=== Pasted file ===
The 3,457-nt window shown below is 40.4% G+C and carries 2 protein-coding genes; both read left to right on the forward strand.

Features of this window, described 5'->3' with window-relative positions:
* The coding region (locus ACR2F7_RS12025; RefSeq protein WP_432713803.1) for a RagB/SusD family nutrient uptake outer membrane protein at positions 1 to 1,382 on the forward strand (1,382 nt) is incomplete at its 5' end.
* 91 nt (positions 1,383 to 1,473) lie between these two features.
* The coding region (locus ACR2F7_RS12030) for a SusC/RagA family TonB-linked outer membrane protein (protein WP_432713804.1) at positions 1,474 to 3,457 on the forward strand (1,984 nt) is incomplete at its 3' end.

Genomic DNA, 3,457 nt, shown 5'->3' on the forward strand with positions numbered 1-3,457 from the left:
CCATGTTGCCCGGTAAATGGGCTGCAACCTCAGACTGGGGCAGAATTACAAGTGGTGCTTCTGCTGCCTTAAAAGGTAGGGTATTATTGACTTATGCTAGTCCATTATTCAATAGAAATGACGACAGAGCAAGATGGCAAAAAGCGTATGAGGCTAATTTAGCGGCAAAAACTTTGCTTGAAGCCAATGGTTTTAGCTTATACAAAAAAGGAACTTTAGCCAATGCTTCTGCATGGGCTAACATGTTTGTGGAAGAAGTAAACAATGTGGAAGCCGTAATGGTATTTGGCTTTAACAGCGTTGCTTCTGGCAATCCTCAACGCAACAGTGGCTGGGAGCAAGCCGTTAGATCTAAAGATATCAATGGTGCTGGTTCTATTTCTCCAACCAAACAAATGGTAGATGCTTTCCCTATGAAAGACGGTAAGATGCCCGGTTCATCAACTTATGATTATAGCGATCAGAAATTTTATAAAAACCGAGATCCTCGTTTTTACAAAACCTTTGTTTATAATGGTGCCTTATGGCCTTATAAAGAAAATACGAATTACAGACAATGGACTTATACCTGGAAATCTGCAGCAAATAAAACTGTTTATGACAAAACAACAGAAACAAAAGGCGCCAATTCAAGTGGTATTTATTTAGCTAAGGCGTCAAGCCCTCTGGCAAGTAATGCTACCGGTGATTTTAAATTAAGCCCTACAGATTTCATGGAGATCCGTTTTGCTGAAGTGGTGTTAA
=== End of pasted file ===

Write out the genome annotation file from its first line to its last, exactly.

The 3,457-nt window shown below is 40.4% G+C and carries 2 protein-coding genes; both read left to right on the forward strand.

Features of this window, described 5'->3' with window-relative positions:
* The coding region (locus ACR2F7_RS12025; RefSeq protein WP_432713803.1) for a RagB/SusD family nutrient uptake outer membrane protein at positions 1 to 1,382 on the forward strand (1,382 nt) is incomplete at its 5' end.
* 91 nt (positions 1,383 to 1,473) lie between these two features.
* The coding region (locus ACR2F7_RS12030) for a SusC/RagA family TonB-linked outer membrane protein (protein WP_432713804.1) at positions 1,474 to 3,457 on the forward strand (1,984 nt) is incomplete at its 3' end.

Genomic DNA, 3,457 nt, shown 5'->3' on the forward strand with positions numbered 1-3,457 from the left:
CCATGTTGCCCGGTAAATGGGCTGCAACCTCAGACTGGGGCAGAATTACAAGTGGTGCTTCTGCTGCCTTAAAAGGTAGGGTATTATTGACTTATGCTAGTCCATTATTCAATAGAAATGACGACAGAGCAAGATGGCAAAAAGCGTATGAGGCTAATTTAGCGGCAAAAACTTTGCTTGAAGCCAATGGTTTTAGCTTATACAAAAAAGGAACTTTAGCCAATGCTTCTGCATGGGCTAACATGTTTGTGGAAGAAGTAAACAATGTGGAAGCCGTAATGGTATTTGGCTTTAACAGCGTTGCTTCTGGCAATCCTCAACGCAACAGTGGCTGGGAGCAAGCCGTTAGATCTAAAGATATCAATGGTGCTGGTTCTATTTCTCCAACCAAACAAATGGTAGATGCTTTCCCTATGAAAGACGGTAAGATGCCCGGTTCATCAACTTATGATTATAGCGATCAGAAATTTTATAAAAACCGAGATCCTCGTTTTTACAAAACCTTTGTTTATAATGGTGCCTTATGGCCTTATAAAGAAAATACGAATTACAGACAATGGACTTATACCTGGAAATCTGCAGCAAATAAAACTGTTTATGACAAAACAACAGAAACAAAAGGCGCCAATTCAAGTGGTATTTATTTAGCTAAGGCGTCAAGCCCTCTGGCAAGTAATGCTACCGGTGATTTTAAATTAAGCCCTACAGATTTCATGGAGATCCGTTTTGCTGAAGTGGTGTTAA